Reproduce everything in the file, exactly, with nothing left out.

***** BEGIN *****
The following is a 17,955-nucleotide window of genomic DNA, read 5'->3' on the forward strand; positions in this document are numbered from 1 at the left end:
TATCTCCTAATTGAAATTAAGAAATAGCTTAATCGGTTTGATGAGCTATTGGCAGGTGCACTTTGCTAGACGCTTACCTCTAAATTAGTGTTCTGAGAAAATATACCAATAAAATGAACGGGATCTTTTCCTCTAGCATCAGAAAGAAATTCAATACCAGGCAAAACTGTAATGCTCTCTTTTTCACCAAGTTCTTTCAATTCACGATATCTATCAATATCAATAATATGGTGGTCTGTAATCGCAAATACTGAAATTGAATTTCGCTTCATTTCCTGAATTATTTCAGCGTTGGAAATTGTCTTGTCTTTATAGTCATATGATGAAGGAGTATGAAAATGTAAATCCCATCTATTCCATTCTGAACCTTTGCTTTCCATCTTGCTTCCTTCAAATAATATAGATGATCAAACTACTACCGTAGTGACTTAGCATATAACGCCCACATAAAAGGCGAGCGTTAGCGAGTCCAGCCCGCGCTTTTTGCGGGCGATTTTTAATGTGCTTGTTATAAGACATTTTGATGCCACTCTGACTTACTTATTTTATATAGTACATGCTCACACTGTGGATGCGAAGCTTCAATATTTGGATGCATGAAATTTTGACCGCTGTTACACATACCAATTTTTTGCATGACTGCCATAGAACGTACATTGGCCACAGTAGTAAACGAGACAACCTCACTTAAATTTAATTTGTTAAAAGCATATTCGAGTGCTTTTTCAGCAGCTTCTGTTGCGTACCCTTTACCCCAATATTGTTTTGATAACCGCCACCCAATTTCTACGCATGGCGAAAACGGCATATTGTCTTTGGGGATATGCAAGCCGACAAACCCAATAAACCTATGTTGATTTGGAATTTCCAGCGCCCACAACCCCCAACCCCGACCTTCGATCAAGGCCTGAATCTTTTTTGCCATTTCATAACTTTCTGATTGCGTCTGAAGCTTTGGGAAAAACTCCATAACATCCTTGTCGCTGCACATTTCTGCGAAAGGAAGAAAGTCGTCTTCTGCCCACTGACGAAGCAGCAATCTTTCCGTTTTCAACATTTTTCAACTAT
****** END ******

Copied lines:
The following is a 17,955-nucleotide window of genomic DNA, read 5'->3' on the forward strand; positions in this document are numbered from 1 at the left end:
TATCTCCTAATTGAAATTAAGAAATAGCTTAATCGGTTTGATGAGCTATTGGCAGGTGCACTTTGCTAGACGCTTACCTCTAAATTAGTGTTCTGAGAAAATATACCAATAAAATGAACGGGATCTTTTCCTCTAGCATCAGAAAGAAATTCAATACCAGGCAAAACTGTAATGCTCTCTTTTTCACCAAGTTCTTTCAATTCACGATATCTATCAATATCAATAATATGGTGGTCTGTAATCGCAAATACTGAAATTGAATTTCGCTTCATTTCCTGAATTATTTCAGCGTTGGAAATTGTCTTGTCTTTATAGTCATATGATGAAGGAGTATGAAAATGTAAATCCCATCTATTCCATTCTGAACCTTTGCTTTCCATCTTGCTTCCTTCAAATAATATAGATGATCAAACTACTACCGTAGTGACTTAGCATATAACGCCCACATAAAAGGCGAGCGTTAGCGAGTCCAGCCCGCGCTTTTTGCGGGCGATTTTTAATGTGCTTGTTATAAGACATTTTGATGCCACTCTGACTTACTTATTTTATATAGTACATGCTCACACTGTGGATGCGAAGCTTCAATATTTGGATGCATGAAATTTTGACCGCTGTTACACATACCAATTTTTTGCATGACTGCCATAGAACGTACATTGGCCACAGTAGTAAACGAGACAACCTCACTTAAATTTAATTTGTTAAAAGCATATTCGAGTGCTTTTTCAGCAGCTTCTGTTGCGTACCCTTTACCCCAATATTGTTTTGATAACCGCCACCCAATTTCTACGCATGGCGAAAACGGCATATTGTCTTTGGGGATATGCAAGCCGACAAACCCAATAAACCTATGTTGATTTGGAATTTCCAGCGCCCACAACCCCCAACCCCGACCTTCGATCAAGGCCTGAATCTTTTTTGCCATTTCATAACTTTCTGATTGCGTCTGAAGCTTTGGGAAAAACTCCATAACATCCTTGTCGCTGCACATTTCTGCGAAAGGAAGAAAGTCGTCTTCTGCCCACTGACGAAGCAGCAATCTTTCCGTTTTCAACATTTTTCAACTAT